Indigenous Women Hike founder calls the John Muir Trail by its original name

Jolie Varela talks about her first overnight hike, the healing of native people, and how to respect and honor indigenous lands.
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On Aug. 1, Indigenous Women Hike Founder Jolie Varela and a dozen other indigenous women will take their first steps on the 210-mile-long Nuumu Poyo, more widely known as the John Muir Trail in the Eastern Sierra Nevadas. The three-week journey is unlike anything Varela has done before, but the purpose is to bring healing to her and the other indigenous women. We talked to Varela about the hike in her hometown of Bishop, California, in Payahüünadü—the Paiute name for the Owens Valley.

When did you first start hiking?

Jolie Varela: I only started hiking in the past four years when I was going through a really hard time in my life. It was really hard for me at first. I’d have to stop every five minutes for 15 minutes. But then I kept on going and it got easier and easier. Pretty soon, I just had to go hiking. I noticed the difference that it made in me and my body and my mind. That’s something that I want the indigenous community to feel as well.

Tell us about Indigenous Women Hike and the journey ahead.

JV: Indigenous Women Hike is a vision that I came up with last May, when decided that I was going to solo hike the Nuumu Poyo. From there, it picked up more steam and other indigenous women became interested and then I had this idea of indigenous women reclaiming their ancestral spaces and homes and creating a healing journey for all of us. There’s a specific list of traumas that go along with indigenous women. For us to be able to be out on the trail together for 210 miles in our ancestral homelands will be really powerful. I believe that the healing of communities begins with the healing of women. If we become healthy mentally and physically through this process of healing, then that’s going to radiate throughout our community.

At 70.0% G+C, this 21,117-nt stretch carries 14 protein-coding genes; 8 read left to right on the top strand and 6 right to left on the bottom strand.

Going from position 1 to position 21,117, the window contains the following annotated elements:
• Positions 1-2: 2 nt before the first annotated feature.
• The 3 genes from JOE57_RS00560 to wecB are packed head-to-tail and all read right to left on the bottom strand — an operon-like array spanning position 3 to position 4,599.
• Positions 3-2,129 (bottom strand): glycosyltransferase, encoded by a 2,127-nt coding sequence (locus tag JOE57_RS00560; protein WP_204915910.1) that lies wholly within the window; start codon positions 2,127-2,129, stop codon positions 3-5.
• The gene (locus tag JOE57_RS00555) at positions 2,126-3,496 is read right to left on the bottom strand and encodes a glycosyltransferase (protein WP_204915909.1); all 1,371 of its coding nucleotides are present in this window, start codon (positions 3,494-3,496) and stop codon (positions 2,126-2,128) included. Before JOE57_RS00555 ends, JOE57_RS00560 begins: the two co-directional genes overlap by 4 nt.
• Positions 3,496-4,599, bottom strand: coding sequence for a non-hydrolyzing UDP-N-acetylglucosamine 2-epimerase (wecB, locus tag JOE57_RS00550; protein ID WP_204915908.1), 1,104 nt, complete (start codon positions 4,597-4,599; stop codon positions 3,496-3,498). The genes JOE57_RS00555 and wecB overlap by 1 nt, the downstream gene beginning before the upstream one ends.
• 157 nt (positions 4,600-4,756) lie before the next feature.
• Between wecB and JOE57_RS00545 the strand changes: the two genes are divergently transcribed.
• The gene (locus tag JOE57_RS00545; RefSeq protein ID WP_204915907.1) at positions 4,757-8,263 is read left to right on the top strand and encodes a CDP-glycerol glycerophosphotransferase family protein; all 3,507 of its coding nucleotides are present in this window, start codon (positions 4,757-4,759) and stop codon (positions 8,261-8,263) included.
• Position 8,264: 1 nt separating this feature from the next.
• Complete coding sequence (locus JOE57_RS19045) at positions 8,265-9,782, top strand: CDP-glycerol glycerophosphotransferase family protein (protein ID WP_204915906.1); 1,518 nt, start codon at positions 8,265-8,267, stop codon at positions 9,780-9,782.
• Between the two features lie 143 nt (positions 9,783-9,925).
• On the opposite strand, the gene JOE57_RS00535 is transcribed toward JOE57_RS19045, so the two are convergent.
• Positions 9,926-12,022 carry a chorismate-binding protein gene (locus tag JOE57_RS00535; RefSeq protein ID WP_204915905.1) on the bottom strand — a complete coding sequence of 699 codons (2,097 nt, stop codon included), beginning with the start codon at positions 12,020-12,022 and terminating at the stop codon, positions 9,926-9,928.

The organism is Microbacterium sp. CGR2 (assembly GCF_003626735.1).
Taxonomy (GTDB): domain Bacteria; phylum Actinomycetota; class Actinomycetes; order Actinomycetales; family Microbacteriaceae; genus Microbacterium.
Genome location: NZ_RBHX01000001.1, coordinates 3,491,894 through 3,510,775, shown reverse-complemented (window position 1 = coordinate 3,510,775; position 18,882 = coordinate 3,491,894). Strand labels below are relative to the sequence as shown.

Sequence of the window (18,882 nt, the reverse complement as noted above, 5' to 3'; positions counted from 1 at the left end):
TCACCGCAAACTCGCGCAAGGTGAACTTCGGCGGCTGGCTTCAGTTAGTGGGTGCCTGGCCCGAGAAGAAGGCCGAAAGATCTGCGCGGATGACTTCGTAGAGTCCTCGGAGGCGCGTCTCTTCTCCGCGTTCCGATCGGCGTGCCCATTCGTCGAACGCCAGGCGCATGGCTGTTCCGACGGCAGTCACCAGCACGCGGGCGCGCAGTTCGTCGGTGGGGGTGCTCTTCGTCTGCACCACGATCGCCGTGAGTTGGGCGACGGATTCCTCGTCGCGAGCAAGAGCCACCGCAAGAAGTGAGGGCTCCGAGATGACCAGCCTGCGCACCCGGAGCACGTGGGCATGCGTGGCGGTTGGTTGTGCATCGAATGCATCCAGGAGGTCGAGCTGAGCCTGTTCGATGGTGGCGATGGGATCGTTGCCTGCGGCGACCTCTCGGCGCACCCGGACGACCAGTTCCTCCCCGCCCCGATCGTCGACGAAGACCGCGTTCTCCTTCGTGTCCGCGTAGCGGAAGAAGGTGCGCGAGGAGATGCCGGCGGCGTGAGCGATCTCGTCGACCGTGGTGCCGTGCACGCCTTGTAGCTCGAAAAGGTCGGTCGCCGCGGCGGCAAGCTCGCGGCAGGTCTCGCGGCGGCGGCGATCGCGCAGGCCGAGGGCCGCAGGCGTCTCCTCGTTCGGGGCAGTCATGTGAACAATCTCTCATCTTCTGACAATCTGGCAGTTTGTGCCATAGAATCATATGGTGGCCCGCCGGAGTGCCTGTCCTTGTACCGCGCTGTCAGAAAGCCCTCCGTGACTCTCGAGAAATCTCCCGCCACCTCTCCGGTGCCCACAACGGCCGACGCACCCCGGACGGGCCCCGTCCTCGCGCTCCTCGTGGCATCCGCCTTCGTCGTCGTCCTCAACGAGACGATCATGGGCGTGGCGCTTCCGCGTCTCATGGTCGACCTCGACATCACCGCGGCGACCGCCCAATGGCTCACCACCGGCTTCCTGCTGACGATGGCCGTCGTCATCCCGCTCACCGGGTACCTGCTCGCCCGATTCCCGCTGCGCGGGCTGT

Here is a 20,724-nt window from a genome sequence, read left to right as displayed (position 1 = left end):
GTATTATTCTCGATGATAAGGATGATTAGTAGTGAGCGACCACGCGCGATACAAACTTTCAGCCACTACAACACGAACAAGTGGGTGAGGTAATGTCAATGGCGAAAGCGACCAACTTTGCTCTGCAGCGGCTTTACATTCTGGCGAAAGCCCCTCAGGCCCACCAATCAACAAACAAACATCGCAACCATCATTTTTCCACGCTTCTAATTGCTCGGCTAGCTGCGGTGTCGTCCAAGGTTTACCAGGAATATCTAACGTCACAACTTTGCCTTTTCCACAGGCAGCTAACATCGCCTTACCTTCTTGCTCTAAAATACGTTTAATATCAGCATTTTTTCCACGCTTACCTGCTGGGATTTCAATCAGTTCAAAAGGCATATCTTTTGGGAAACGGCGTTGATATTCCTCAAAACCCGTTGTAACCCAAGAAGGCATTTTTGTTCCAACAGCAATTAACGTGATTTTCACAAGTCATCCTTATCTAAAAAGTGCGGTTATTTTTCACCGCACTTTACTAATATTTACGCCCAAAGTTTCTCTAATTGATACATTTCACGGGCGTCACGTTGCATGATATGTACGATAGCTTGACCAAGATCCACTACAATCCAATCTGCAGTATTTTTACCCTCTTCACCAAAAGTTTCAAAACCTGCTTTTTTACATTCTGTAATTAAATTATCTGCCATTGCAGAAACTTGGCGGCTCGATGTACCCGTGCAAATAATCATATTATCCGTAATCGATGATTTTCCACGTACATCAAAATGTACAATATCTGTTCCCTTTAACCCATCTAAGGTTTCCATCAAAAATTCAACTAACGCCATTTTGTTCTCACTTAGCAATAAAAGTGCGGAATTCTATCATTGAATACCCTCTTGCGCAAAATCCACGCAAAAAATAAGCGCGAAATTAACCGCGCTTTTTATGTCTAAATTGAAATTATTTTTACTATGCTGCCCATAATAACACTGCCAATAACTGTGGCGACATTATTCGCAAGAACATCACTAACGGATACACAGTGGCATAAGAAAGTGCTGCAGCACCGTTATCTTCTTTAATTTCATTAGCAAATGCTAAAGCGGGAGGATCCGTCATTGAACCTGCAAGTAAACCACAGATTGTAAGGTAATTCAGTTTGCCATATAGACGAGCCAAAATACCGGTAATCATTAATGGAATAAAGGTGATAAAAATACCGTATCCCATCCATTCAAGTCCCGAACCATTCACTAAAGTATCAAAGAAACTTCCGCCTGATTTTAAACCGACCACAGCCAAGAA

What do you hope to get out of the hike?

JV: Empowerment for all of the women who go and all of the indigenous people who are watching. That is my audience; that is who we’re doing this for. Sometimes I have to check myself because with some of my posts on Instagram, I don’t want to re-traumatize or trigger indigenous women, but also non-indigenous people need to understand what we go through as native women. What I want to come out of this is for them to feel empowered. We’re serving our sovereignty here. We’re going without permits under the American Indian Religious Freedom Act of 1978 and we’re traveling 210 miles where we’re supposed to have permits. These are ancestral homelands. We should not have to have a piece of paper that tells us whether we can travel through them or not. 

My vision beyond the hike this summer is that we do the Pacific Crest Trail next year in sections, and we stop in indigenous communities and stop and talk to the tribes and build relationships with the people and acknowledge where we’re traveling through. I want to hopefully ignite something in others and maybe they’d want to do this on their own trails that have been colonized and now have names of old white men.

What is the best way for hikers and others who appreciate the outdoors to respect the Paiute and other indigenous communities?

JV: I tell visitors that when they get a chance, there’s an app called Native Land that will tell you the indigenous people of that territory. I also tell them that it’s important to support tribal organizations in the area. Something as simple as getting your gas at the Paiute Palace gas station or going to the cultural center and learning. The Happy Boulders are one of the most popular climbing areas here and right on the trail there’s a grinding stone that people walk on all of the time. But you don’t know the cultural significance unless you’ve been taught. I tell them this and they have a look of concern on their face. To me, that’s erasure of indigenous people in this area. What if that gets stepped on so much and ruined because it’s so heavily trafficked that it’s gone one day? I tell them to go to the cultural center, that way they’ll be able to identify what a grinding stone looks like and when they’re out hiking or climbing, they’ll know what it is and be able to help protect it too. 

Follow the journey on Instagram or at indigenouswomenhike.com.

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